How Many Retirement Accounts Should You Have? Why More Isn’t Necessarily Better
If you’re already saving for retirement, you’re ahead of most Americans. Over half of millennials and Gen Xers don’t participate in employer-sponsored retirement plans, according to data from Pew Research. But don’t get too cocky. While you’re doing the right thing by diligently saving a portion of each paycheck, you could be making a big mistake if you’re not paying attention to where that money is going and how many retirement accounts you have.
The problem with having too many retirement accounts
Job-hopping is on the rise, and while switching employers can be a good way to boost your salary, it can create chaos in your retirement plan. With every new job comes a new retirement account. If you don’t consolidate them as you go, you could easily end up with half-a-dozen different accounts or more.
Unfortunately, when it comes to retirement accounts more isn’t necessarily merrier. For one, it’s simply confusing. The more accounts you have, the easier it is to lose track of one – and lose track of your money. Plus, it’s difficult to develop a coherent retirement investing plan when your assets are scattered across different accounts.
“Holding a variety of accounts often makes it harder to maintain a consistent asset allocation strategy that is aligned with your goals,” notes Merrill Edge. “It can also mean that these critical retirement assets may not reflect, as a whole, your preferred risk tolerance, targeted asset mix and investment horizon.”
Consider a 401(k) rollover
To keep things simple, many experts recommend rolling over your 401(k) savings to an IRA when you leave an employer. An IRA usually has lower fees and more investment options than a 401(k). You may also be able to move the funds to a 401(k) at your new job. If you don’t have very much money saved, you may have no choice but to either roll over the funds or take a distribution from the account.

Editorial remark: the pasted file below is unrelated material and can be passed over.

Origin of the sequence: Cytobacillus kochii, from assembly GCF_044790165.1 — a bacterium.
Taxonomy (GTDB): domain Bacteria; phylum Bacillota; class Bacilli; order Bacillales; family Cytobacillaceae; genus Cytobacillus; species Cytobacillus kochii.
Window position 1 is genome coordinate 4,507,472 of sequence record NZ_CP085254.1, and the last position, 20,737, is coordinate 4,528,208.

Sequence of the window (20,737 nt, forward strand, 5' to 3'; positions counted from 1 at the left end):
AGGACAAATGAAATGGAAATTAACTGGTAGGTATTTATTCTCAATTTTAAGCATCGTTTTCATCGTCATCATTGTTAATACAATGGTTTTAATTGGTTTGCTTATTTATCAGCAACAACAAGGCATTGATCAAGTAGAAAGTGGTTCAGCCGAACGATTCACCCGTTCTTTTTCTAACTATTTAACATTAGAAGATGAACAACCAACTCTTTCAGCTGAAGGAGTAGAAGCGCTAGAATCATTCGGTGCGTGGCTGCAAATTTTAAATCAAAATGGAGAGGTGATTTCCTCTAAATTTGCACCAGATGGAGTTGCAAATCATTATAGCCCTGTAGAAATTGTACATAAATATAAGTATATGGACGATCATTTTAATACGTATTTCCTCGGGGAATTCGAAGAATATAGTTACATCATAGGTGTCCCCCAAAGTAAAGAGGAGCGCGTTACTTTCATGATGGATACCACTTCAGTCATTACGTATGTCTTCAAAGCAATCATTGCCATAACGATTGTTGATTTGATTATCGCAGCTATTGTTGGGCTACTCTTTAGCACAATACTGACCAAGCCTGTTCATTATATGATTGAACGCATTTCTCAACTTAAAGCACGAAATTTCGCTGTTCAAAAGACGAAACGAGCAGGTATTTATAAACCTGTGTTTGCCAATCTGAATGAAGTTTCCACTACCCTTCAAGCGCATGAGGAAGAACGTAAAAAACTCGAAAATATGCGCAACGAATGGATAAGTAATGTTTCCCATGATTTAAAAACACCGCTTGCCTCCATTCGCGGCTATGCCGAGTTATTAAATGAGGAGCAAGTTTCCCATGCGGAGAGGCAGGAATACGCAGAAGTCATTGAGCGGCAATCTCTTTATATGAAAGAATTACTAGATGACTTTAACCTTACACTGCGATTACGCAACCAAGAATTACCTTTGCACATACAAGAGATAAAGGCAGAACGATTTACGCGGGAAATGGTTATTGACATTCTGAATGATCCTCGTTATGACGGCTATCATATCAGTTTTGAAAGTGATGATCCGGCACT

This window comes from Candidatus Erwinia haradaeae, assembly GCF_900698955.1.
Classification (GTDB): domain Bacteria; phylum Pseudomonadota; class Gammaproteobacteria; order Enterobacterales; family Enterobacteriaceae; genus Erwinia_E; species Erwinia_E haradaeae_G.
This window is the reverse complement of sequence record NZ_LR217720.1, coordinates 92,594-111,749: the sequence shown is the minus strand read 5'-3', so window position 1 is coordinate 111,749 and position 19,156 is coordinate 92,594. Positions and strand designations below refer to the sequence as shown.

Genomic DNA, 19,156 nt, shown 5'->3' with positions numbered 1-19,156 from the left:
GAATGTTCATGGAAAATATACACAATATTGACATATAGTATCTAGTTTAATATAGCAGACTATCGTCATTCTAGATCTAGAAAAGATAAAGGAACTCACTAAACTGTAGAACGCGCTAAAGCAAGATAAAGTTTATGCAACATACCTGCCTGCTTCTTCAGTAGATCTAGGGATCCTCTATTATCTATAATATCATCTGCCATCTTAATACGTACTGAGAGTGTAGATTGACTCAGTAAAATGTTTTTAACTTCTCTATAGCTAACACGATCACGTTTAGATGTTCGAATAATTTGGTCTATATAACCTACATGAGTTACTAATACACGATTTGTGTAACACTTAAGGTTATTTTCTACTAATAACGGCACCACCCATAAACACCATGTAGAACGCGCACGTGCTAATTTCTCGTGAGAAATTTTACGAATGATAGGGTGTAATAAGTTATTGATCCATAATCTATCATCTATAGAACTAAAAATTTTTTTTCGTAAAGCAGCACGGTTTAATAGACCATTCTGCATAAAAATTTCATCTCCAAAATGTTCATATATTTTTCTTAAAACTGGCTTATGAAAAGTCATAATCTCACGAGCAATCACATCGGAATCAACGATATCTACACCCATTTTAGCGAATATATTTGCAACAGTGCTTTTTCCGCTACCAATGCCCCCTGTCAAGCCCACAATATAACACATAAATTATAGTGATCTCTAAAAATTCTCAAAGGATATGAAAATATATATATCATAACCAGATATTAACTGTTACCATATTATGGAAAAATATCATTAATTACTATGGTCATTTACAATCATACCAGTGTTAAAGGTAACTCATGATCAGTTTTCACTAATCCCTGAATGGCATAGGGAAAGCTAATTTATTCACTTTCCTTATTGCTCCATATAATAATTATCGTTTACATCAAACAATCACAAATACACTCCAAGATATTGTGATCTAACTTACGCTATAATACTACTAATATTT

In some cases, you may be able to leave your money in your old 401(k). But you won’t be able to make any more contributions to that account. The money may also move around if your old company gets bought out or changes 401(k) providers. The savings will still be yours, but there’s a chance you could lose track of them.
Can I have more than one IRA?
Having a grab bag of 401(k)s isn’t necessarily desirable, but there’s no rule saying you can’t do it. The same goes for IRAs. You can open multiple IRA accounts. But as with 401(k)s, fewer may be better
Whether you have one IRA or six, you still can’t contribute more than the annual limit ($5,500 for 2018) to all your accounts combined. If you have both a traditional IRA and a Roth IRA, you can’t contribute more than the annual maximum either. So, you could save $3,000 in your Roth and $2,500 in your traditional IRA. But you couldn’t contribute more than $5,500 to your Roth and traditional IRA in a given year.
When multiple retirement accounts make sense
There are some cases where having multiple retirement accounts makes sense, especially if it allows you to save more for the future.
If you’re married and your spouse doesn’t work, you can open a spousal IRA and make contributions on their behalf, up to the contribution limit.
If you already have a traditional IRA, you might consider opening a Roth IRA. With a Roth, you contribute money after you pay taxes on it. When you take the money out in retirement it’s tax-free. That could be a big bonus if you expect your tax rates to be higher in retirement than they are today. The downside is that you don’t get to deduct your contributions today. Because it’s impossible to predict what your tax situation will be in the future, having a mix of both tax-deferred savings and a Roth gives you the most flexibility, notes Morningstar.
There are also health savings accounts, or HSAs. These aren’t traditional retirement accounts. HSAs are designed to help people with high deductible health plans to set aside tax-free money to pay for healthcare expenses. But an HSA can also be a way to set aside more money for healthcare expenses in retirement, which are only expected to grow in the future.
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